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A Paschal Meditation: The Nature of Our Witness of Christ's Resurrection
by Father Lawrence Russell

What does it mean when we who are not eye-witnesses of Christ's Resurrection sing the word “beheld” in the Paschal Hymn “Having Beheld the Resurrection of Christ” rather than singing “Having believed in the Resurrection of Christ?” Is it a matter of poetic license? Is it really only ocular vision that constitutes seeing? Is it only those who see with their physical eyes that can be counted as “real” witnesses?

I have always been intrigued by the fact that the Apostles and disciples did not immediately recognize the resurrected Christ at their first sight of Him. And it only added to my interest when I read the Evangelist Luke’s note that the eyes of the two disciples that the Resurrected Christ joined on their journey to Emmaus (Luke, himself, and Cleopas, according to Orthodox tradition) were “held that they should not know Him”. The risen Christ’s closest disciples mistook Him for a stranger (Lu. 24:18), a gardener (Jn. 20:15), and even a ghost (Lu. 24:37) upon first seeing Him. Even more mysterious are the words written by the Apostle John about the disciples' thoughts during the post-resurrection meal of fish and bread on the shore of the Sea of Tiberias: “And none of the disciples dared ask him, Who art thou? knowing that it was the Lord.” (Jn. 21:12).

It is certainly true that the words “we have seen the Lord” (Jn. 20:25) are exchanged among the disciples as proof of His Resurrection. But the Gospels make a point of stressing that “seeing” is also a revelation of understanding. The disciples are taken beyond physical sight to spiritual sight (viz., insight), beyond bodily sight to the sight of the soul: “for we walk by faith not by sight (2 Cor. 5:7). St. Luke’s masterful telling of the trip to Emmaus stresses that the Lord became “known” to his fellow travelers in the “burning of their hearts” during His explanation of the Holy Scriptures and “in the breaking of the Bread,” when they sat at table, and not at their first glance of Him. Orthodox Christians will immediately recognize the Divine Liturgy in this revelation: the Reading of the Holy Scriptures and the Breaking of Bread—by which Christ is made know to us.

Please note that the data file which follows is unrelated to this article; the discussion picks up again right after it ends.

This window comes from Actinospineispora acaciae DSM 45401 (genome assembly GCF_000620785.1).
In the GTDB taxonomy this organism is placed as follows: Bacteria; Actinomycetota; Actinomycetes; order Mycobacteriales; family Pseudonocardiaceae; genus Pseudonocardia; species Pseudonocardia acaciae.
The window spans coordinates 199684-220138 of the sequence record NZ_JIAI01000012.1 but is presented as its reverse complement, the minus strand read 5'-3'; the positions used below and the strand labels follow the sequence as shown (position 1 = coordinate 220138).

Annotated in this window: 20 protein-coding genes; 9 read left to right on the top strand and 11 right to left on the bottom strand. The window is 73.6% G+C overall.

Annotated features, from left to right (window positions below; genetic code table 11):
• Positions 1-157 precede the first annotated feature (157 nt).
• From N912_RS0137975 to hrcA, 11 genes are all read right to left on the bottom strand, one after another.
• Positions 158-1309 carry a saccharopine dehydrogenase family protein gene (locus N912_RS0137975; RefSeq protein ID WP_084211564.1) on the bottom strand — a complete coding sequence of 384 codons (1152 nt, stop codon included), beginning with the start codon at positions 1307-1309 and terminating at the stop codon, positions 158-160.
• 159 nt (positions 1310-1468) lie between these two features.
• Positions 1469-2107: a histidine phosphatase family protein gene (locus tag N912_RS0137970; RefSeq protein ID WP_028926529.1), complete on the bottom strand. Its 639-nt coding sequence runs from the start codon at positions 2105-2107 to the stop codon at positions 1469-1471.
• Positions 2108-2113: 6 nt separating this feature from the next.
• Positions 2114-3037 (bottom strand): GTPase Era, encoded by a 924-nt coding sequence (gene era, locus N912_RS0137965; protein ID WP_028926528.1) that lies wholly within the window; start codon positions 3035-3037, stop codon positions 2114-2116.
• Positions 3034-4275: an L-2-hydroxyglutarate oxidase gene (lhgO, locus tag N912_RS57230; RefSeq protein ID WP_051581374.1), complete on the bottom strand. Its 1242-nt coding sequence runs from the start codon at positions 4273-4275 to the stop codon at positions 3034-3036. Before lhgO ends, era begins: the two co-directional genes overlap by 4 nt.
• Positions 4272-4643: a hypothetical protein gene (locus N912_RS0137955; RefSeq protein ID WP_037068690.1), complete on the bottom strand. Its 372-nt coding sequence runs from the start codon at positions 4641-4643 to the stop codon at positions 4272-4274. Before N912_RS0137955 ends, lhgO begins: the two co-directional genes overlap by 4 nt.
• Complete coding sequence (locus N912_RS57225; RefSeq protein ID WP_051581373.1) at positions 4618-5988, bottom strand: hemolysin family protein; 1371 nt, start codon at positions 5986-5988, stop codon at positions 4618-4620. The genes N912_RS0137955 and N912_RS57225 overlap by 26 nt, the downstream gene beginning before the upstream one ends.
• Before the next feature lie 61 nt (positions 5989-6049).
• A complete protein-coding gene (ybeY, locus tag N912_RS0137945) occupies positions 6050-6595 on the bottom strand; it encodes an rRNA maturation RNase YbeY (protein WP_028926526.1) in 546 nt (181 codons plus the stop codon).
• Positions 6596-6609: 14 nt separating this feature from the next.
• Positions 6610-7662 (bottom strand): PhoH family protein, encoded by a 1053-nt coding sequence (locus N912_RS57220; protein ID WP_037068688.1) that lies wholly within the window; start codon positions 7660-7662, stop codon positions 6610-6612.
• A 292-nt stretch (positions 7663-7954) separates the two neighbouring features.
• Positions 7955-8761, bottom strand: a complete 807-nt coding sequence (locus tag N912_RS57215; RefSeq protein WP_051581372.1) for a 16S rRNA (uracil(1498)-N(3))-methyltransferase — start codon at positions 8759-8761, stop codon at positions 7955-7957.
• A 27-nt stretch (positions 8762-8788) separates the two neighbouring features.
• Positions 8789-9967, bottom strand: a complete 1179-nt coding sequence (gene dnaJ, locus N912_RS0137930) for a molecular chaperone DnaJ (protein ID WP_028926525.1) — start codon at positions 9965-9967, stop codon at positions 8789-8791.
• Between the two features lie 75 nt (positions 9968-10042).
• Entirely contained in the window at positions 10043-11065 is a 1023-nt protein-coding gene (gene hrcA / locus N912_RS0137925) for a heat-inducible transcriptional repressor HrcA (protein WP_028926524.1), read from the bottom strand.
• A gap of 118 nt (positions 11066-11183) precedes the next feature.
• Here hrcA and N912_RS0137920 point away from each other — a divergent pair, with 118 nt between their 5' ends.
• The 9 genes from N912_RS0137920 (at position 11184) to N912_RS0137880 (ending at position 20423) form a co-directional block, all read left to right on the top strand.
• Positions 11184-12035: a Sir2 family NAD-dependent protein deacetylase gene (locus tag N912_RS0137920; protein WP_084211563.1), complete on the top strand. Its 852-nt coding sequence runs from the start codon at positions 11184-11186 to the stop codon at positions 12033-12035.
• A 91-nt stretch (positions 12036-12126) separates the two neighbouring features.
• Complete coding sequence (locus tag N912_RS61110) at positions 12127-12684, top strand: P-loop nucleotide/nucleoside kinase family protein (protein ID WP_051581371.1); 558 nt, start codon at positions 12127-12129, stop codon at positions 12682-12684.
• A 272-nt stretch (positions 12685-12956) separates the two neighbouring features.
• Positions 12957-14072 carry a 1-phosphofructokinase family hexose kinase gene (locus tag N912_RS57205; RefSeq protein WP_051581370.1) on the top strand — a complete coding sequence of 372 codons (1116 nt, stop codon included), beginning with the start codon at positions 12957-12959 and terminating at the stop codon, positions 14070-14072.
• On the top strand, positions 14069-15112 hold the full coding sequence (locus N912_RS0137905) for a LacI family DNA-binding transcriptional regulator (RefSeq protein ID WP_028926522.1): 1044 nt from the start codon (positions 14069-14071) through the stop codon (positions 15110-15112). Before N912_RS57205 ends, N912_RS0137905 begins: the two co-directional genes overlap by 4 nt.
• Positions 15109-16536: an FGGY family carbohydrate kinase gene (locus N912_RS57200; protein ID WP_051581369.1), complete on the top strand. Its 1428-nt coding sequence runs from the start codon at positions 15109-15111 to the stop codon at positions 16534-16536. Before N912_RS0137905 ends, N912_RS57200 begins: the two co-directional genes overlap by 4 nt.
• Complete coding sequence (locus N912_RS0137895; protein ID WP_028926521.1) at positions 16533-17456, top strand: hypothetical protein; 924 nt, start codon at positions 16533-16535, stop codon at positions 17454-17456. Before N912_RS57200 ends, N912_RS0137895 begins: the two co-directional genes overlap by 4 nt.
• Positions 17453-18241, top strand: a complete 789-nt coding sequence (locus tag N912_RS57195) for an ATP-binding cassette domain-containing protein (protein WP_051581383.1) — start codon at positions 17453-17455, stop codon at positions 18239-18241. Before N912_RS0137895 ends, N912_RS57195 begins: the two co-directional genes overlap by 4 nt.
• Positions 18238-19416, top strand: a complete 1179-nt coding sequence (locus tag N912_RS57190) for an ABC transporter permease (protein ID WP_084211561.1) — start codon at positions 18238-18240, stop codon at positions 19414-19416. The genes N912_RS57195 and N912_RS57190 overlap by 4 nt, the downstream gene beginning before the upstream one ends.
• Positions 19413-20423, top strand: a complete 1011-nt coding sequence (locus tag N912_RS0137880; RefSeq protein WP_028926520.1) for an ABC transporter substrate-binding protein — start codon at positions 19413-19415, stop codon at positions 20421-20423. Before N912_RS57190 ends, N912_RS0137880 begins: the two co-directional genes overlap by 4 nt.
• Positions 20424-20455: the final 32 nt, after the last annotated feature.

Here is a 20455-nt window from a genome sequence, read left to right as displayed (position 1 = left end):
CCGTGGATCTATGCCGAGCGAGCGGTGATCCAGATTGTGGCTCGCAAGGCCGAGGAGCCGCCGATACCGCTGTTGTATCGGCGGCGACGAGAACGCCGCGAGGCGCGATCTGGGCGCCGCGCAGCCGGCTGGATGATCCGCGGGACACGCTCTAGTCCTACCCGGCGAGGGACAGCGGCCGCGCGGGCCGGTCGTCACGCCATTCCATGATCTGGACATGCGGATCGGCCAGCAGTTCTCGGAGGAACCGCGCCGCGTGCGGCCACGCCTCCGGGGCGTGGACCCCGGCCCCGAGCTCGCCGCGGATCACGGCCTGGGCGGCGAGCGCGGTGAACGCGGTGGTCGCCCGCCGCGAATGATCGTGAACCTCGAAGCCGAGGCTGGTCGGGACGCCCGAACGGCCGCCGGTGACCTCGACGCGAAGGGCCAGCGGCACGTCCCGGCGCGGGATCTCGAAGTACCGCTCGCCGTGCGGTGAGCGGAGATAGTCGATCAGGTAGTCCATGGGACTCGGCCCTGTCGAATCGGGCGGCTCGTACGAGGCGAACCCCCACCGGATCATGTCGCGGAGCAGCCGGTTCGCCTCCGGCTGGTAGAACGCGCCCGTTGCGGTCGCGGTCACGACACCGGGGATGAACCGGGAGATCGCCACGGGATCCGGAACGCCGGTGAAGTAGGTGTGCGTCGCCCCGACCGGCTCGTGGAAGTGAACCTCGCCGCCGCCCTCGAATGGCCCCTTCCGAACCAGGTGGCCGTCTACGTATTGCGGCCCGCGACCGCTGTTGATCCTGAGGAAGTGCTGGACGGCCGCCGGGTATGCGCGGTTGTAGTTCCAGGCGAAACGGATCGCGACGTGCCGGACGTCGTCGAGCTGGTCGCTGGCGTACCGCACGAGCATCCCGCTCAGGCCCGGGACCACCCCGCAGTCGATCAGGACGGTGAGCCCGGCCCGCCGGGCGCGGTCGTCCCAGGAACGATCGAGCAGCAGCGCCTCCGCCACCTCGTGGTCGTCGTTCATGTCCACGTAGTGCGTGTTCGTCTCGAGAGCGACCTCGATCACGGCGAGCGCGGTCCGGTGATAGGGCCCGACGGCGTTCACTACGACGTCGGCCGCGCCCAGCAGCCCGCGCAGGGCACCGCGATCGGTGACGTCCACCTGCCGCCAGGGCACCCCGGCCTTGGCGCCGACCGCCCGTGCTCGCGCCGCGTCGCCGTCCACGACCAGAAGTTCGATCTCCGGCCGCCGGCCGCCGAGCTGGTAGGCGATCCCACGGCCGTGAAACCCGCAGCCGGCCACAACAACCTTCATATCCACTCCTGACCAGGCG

In one of his many excellent homilies, Metropolitan Anthony Bloom distinguishes three types of witness. The first he calls “accidental” because it is a kind of observation wherein the person “seeing” has no stake, risks nothing, is uninvolved—like being a witness at a car accident. But is it possible to apply such an “accidental” kind of sight to the Resurrection of Christ? Is it possible to see while “seeing” nothing? Such a fearful conclusion is pointed to in the Parable of Lazarus and the Rich Man. Being in torment the rich man pleads that Lazarus be sent back from the dead to warn his brothers of the judgment to come. Abraham answers: “They have Moses and the prophets; let them hear them. And he said, Nay, father Abraham: but if one went unto them from the dead, they will repent. And he said unto him, If they hear not Moses and the prophets, neither will they be persuaded, though one rose from the dead." (Luke 16:29)

It may be too much to say that the primacy of the sense of sight is inverted with that of hearing in this parable. But it is not too much to say that it teaches us that insight is indispensible to deepening what we see with our eyes. “Seeing is believing”? Perhaps. But when Charles Dickens inverted this saying, he certainly stated what is set forth in the Gospel accounts of the resurrection appearances: “believing is seeing”!

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